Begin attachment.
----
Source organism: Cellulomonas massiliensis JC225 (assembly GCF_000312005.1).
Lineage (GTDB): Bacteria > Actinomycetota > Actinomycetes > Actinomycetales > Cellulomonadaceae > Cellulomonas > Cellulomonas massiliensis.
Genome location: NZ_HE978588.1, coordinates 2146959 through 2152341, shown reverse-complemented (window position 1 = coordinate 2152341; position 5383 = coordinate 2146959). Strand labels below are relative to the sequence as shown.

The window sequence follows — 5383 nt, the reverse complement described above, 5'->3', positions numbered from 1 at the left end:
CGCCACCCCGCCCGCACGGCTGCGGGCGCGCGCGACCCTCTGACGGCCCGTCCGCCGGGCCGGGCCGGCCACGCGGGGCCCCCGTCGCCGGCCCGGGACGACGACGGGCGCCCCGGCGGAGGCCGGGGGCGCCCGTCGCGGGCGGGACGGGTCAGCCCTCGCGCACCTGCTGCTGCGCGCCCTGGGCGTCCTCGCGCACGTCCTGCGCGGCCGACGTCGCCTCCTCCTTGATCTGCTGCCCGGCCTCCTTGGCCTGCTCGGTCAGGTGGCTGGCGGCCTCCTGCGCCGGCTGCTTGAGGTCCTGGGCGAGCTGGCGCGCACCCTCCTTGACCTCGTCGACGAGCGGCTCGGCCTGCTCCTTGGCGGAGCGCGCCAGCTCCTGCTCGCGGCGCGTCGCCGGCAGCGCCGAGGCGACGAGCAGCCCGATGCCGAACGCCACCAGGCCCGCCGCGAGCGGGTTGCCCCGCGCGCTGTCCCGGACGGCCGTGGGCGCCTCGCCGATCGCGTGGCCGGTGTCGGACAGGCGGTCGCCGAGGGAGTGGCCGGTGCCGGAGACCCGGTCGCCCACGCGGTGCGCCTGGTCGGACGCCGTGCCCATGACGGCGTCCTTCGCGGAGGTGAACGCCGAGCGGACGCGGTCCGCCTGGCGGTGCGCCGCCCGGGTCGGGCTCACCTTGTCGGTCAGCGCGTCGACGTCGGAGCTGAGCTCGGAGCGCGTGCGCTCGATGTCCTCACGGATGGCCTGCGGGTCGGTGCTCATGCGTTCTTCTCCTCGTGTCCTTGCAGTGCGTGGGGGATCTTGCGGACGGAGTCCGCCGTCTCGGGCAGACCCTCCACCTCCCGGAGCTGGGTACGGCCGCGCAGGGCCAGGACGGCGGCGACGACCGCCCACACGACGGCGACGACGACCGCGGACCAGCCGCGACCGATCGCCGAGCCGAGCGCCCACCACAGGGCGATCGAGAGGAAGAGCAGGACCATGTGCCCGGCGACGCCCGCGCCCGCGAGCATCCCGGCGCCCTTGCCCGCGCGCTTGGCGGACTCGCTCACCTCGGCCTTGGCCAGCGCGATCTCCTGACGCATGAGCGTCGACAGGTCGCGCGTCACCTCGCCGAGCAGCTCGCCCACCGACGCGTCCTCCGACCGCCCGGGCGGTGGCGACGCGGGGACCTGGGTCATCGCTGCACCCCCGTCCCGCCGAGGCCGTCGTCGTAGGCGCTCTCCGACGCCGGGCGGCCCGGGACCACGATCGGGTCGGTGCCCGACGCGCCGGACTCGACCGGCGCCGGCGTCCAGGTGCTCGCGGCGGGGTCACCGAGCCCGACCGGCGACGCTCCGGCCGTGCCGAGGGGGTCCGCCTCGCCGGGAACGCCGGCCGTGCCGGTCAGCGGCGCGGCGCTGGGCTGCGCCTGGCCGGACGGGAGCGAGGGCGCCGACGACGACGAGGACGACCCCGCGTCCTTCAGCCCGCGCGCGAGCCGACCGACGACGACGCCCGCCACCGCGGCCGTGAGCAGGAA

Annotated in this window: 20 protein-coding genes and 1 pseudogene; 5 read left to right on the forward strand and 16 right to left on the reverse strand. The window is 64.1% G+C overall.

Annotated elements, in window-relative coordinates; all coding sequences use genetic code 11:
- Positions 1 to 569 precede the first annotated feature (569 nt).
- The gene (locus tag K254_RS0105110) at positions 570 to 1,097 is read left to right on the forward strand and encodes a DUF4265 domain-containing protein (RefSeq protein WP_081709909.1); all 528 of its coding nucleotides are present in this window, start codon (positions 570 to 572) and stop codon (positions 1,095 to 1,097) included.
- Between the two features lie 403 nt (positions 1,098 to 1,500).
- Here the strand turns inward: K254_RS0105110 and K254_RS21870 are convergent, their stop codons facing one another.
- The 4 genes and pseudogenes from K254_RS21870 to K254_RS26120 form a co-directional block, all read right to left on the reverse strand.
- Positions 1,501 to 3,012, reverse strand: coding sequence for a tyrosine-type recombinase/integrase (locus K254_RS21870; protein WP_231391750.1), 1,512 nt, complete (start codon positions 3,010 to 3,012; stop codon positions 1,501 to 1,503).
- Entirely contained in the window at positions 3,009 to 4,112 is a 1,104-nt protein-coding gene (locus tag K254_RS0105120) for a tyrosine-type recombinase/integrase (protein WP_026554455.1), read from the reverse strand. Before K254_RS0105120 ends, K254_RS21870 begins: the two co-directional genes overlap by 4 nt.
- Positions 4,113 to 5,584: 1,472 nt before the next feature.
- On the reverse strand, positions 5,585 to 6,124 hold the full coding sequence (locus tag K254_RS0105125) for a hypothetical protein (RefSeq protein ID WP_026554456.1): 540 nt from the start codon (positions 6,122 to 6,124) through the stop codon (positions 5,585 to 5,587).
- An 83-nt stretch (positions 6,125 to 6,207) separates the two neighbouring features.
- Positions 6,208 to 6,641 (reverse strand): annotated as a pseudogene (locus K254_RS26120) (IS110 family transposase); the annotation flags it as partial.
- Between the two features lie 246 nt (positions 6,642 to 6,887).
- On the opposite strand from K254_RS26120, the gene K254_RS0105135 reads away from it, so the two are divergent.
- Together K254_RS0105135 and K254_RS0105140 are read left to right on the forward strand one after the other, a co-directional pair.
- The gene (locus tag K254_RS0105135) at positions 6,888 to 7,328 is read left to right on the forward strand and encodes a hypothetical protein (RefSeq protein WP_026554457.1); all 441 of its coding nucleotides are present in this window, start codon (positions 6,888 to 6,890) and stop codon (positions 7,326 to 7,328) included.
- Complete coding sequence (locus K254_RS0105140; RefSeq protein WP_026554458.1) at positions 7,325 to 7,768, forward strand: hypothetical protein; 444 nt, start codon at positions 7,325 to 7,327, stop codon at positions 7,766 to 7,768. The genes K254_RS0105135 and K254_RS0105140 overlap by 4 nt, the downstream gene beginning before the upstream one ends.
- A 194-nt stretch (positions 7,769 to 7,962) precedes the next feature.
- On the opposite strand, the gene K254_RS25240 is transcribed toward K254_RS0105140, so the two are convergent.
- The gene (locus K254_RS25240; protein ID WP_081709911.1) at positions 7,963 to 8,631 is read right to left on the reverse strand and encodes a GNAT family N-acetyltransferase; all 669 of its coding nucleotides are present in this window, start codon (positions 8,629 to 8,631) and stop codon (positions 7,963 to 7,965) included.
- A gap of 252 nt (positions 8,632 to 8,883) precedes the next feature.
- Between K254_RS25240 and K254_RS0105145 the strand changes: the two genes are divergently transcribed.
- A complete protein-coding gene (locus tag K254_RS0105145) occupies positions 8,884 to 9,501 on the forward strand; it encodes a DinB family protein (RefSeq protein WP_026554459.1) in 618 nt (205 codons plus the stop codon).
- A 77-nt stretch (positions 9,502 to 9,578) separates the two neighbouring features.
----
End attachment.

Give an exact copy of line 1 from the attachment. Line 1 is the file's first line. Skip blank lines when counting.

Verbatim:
Source organism: Cellulomonas massiliensis JC225 (assembly GCF_000312005.1).